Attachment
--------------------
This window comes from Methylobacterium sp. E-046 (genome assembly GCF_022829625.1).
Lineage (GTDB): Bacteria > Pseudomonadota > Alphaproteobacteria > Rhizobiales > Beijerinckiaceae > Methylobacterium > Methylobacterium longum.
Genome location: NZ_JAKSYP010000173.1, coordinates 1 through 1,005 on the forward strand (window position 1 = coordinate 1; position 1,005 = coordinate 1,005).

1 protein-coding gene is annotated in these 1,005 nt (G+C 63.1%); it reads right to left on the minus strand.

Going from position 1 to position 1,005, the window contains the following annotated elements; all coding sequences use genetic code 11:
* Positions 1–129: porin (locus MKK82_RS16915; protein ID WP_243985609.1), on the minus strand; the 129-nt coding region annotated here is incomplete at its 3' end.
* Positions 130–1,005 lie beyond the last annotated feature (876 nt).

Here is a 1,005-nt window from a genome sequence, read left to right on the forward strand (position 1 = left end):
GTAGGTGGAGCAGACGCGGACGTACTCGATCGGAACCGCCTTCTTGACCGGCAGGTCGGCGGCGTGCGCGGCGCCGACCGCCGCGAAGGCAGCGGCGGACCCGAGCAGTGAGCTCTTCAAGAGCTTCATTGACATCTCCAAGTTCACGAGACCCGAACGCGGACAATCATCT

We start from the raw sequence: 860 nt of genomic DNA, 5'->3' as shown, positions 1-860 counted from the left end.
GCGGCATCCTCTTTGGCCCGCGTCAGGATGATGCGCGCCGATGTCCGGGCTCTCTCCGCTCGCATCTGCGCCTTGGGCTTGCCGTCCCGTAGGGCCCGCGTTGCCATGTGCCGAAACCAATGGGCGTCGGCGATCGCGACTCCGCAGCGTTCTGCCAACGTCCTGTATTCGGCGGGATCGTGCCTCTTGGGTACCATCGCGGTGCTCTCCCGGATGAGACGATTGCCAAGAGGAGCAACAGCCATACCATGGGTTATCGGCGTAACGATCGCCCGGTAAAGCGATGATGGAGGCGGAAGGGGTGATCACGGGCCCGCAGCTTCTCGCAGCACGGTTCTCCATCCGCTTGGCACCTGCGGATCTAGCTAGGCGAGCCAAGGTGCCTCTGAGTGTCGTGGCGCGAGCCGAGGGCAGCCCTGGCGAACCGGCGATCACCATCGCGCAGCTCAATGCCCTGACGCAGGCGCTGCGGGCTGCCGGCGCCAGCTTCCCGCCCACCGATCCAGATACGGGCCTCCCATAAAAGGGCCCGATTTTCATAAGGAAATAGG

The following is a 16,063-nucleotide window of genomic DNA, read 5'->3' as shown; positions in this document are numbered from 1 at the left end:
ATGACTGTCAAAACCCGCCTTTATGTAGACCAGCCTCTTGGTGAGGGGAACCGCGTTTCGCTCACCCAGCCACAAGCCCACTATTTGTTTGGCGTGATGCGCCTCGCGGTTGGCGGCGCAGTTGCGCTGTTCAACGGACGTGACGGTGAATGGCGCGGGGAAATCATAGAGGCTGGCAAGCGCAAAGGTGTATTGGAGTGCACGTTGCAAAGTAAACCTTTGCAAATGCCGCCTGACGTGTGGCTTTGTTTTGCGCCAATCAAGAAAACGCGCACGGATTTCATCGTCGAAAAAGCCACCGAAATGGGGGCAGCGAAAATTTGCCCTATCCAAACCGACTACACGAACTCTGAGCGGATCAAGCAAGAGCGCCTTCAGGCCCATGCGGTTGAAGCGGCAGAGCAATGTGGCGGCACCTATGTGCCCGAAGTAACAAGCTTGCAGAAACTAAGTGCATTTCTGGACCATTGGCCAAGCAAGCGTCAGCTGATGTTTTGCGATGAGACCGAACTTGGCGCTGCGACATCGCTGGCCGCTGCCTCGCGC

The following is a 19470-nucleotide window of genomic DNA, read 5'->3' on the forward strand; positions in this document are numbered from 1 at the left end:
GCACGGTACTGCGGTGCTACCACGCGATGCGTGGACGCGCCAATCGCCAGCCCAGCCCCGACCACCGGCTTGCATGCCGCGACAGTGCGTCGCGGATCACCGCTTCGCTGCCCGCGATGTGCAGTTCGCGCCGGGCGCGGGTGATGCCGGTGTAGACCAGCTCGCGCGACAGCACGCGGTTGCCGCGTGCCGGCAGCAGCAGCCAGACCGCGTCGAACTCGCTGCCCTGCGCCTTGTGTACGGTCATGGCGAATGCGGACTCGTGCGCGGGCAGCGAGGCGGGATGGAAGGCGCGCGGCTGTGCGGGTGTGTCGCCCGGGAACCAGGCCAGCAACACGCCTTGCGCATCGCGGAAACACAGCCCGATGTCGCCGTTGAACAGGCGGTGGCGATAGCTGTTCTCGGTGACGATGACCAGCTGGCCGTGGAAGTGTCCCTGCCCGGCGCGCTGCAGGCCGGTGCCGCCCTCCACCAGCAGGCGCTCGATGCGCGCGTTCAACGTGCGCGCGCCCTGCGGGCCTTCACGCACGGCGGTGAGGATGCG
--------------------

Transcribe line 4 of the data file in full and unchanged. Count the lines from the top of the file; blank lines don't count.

1 protein-coding gene is annotated in these 1,005 nt (G+C 63.1%); it reads right to left on the minus strand.